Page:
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Backstage: Step inside the Mix – more than just Roundabout Mark II

The entrance to the Mix at the Wilderness Festival. Photo: Simon Kennedy The entrance to the Mix at the Wilderness Festival. Photo: Simon Kennedy
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As a result of the success of the Roundabout portable theatre, its designers, Lucy Osborne, Emma Chapman and Howard Eaton, formed a company called Studio Three Sixty, with a view to using the knowledge and approach to build more pop-up spaces.

The Roundabout was commissioned by touring company Paines Plough. It is a self-contained, 150-seat in-the-round auditorium. The only tools required to erect it are an Allen key and a mallet. The overhead structure is ground-supported and hand-winched up into position. It was joint-winner of The Stage theatre building of the year in 2015.

The second structure from this team had its first outing earlier this month, at the Wilderness Festival in Oxfordshire. It incorporates many of the features of Roundabout, but, at 22 metres diameter and with a capacity of 378 in-the-round, it is about twice the size.

Continues…


Essential information: The Mix

43 individual panels, 407 fixed focus RGBW pixels, 218 fixed focus W/W pixels
23 X4S GLP wash lights
ETC Ion desk
Power: 63 amp three phase
Configurations: End-on: Seating: 261. Playing space:11m x 6m (widest point) Onstage entrances: 3
In-the-round: Seating: 378. Playing space: 5.6m. Onstage entrances: 3
Dinner venue: 250 seated
Standing: 400 capacity
Total footprint: 22 metres, 380 sq metres/ 4,090 sq ft
Key points: No plant material required apart from a forklift, venue erects in three days.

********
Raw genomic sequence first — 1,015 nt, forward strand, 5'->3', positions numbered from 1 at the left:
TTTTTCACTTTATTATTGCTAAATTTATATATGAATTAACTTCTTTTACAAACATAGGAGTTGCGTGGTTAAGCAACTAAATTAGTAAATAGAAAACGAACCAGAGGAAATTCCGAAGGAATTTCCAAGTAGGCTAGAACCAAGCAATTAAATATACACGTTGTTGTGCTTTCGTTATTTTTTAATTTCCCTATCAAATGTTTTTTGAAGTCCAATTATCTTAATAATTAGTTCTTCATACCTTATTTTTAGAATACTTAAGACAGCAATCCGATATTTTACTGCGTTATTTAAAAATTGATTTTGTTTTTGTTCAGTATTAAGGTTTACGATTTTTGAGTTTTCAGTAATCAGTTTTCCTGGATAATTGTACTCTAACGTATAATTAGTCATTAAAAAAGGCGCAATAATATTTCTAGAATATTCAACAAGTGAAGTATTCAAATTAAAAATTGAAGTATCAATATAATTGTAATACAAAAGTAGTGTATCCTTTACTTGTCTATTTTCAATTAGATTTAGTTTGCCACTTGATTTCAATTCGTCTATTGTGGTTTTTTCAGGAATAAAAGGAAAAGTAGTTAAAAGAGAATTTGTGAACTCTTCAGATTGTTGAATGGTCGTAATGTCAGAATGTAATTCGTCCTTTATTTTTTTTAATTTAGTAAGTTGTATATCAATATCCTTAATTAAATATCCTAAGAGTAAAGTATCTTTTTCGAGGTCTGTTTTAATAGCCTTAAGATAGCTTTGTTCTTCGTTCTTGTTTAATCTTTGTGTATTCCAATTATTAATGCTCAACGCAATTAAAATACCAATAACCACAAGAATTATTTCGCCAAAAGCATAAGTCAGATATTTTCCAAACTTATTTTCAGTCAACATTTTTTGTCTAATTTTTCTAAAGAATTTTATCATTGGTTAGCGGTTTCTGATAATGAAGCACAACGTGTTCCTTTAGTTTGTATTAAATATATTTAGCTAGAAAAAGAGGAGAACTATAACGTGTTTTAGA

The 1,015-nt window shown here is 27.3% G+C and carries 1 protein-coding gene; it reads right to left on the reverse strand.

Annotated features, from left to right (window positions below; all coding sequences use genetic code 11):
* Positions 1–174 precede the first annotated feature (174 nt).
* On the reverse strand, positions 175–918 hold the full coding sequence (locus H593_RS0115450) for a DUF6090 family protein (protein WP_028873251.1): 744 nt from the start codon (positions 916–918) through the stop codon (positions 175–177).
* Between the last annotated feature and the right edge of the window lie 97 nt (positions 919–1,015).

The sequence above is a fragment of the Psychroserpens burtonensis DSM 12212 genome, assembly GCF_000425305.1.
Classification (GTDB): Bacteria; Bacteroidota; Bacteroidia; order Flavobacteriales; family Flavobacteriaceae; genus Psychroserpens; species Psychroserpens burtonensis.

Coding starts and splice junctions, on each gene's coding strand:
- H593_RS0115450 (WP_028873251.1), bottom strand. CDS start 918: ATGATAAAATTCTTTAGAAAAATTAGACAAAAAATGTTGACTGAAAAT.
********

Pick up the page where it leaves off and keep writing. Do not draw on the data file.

12 hydraulic rams lift the roof to an apex height of 8.2 metres
Each spine has a winch capable of lifting 200kg.

Inbuilt levelling system can sit on both hard standing and open terrain.
Sound: KV2 powered speaker system. Control – Yamaha TF1


Other innovations include the ability to be end-on as well as in-the-round, the provision of a flexible space around the outside of the auditorium and weather-proofing for outdoor use. A wind-speed gauge on the roof sends a reading to a screen next to the lighting control. With a safe limit of up to 56mph, it has not yet come close to being a problem.

“The idea was that the building should feel permanent, even if you are in the middle of a field,” says Osborne.

Clearly this much bigger structure required a new solution to its build. Legendary theatre engineering designer Mike Barnett was involved in creating an imaginative solution whereby the overhead structure is built on the ground, just like Roundabout, but the 12 supporting columns are raised by hydraulic rams and also lift the roof into place. Each section weighs eight tonnes, and the hanging points can support a load of 200kg on each column.

The Mix’s interior in its end on configuration. Photo: Simon Kennedy
The Mix’s interior in its end on configuration. Photo: Simon Kennedy

Although 23 GLP Impression X4S moving LED heads have been added, the lighting rig is based on the same principle as before. The ceiling incorporates fixed panels of the usual RGBW (red, green, blue, white) LEDs, but with the addition of a number of warm and cool white LEDs, producing a colour temperature that can compete with tungsten. It all runs from a maximum of 63 amp three phase supply.

“With no need to focus at height and with the flexibility of the permanent lighting fixtures, it is possible for even scratch performances to be lit to look really good in a very short space of time,” says Osborne.

The multi-coloured, modern-style wooden chairs are the work of furniture designer Felix de Pass and fit quickly, easily and firmly into position without the use of tools.

“We wanted the design and colours to have a very contemporary feel,” says Osborne, “but the occasional red chair is a cheeky nod to traditional theatre seating colours.”